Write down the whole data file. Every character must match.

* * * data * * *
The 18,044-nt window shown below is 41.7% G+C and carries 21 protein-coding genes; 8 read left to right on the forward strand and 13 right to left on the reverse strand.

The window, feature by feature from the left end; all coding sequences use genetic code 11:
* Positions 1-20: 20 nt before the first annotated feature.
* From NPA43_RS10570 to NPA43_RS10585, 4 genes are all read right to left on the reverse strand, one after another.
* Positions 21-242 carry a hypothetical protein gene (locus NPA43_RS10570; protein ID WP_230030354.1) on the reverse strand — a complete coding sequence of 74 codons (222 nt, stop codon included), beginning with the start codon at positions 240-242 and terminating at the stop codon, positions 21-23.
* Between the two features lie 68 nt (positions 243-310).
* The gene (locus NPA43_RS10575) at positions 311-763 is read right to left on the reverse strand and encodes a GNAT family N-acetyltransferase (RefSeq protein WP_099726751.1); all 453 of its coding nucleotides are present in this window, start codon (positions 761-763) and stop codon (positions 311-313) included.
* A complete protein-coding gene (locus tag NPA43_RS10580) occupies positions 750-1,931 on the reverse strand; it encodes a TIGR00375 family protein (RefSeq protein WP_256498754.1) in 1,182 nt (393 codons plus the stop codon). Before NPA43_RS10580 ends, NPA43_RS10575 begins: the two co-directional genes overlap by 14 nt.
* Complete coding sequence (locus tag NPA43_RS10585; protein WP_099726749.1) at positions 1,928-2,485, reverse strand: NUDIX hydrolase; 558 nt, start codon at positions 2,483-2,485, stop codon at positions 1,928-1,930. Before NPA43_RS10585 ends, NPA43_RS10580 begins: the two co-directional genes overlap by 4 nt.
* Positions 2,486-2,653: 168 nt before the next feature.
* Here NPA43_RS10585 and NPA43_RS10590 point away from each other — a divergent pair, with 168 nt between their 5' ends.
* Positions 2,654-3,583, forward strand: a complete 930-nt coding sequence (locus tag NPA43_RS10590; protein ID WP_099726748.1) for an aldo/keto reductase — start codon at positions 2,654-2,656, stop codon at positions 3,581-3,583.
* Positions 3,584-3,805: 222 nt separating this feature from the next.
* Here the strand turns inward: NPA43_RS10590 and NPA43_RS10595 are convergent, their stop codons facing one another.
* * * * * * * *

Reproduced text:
The 18,044-nt window shown below is 41.7% G+C and carries 21 protein-coding genes; 8 read left to right on the forward strand and 13 right to left on the reverse strand.

The window, feature by feature from the left end; all coding sequences use genetic code 11:
* Positions 1-20: 20 nt before the first annotated feature.
* From NPA43_RS10570 to NPA43_RS10585, 4 genes are all read right to left on the reverse strand, one after another.
* Positions 21-242 carry a hypothetical protein gene (locus NPA43_RS10570; protein ID WP_230030354.1) on the reverse strand — a complete coding sequence of 74 codons (222 nt, stop codon included), beginning with the start codon at positions 240-242 and terminating at the stop codon, positions 21-23.
* Between the two features lie 68 nt (positions 243-310).
* The gene (locus NPA43_RS10575) at positions 311-763 is read right to left on the reverse strand and encodes a GNAT family N-acetyltransferase (RefSeq protein WP_099726751.1); all 453 of its coding nucleotides are present in this window, start codon (positions 761-763) and stop codon (positions 311-313) included.
* A complete protein-coding gene (locus tag NPA43_RS10580) occupies positions 750-1,931 on the reverse strand; it encodes a TIGR00375 family protein (RefSeq protein WP_256498754.1) in 1,182 nt (393 codons plus the stop codon). Before NPA43_RS10580 ends, NPA43_RS10575 begins: the two co-directional genes overlap by 14 nt.
* Complete coding sequence (locus tag NPA43_RS10585; protein WP_099726749.1) at positions 1,928-2,485, reverse strand: NUDIX hydrolase; 558 nt, start codon at positions 2,483-2,485, stop codon at positions 1,928-1,930. Before NPA43_RS10585 ends, NPA43_RS10580 begins: the two co-directional genes overlap by 4 nt.
* Positions 2,486-2,653: 168 nt before the next feature.
* Here NPA43_RS10585 and NPA43_RS10590 point away from each other — a divergent pair, with 168 nt between their 5' ends.
* Positions 2,654-3,583, forward strand: a complete 930-nt coding sequence (locus tag NPA43_RS10590; protein ID WP_099726748.1) for an aldo/keto reductase — start codon at positions 2,654-2,656, stop codon at positions 3,581-3,583.
* Positions 3,584-3,805: 222 nt separating this feature from the next.
* Here the strand turns inward: NPA43_RS10590 and NPA43_RS10595 are convergent, their stop codons facing one another.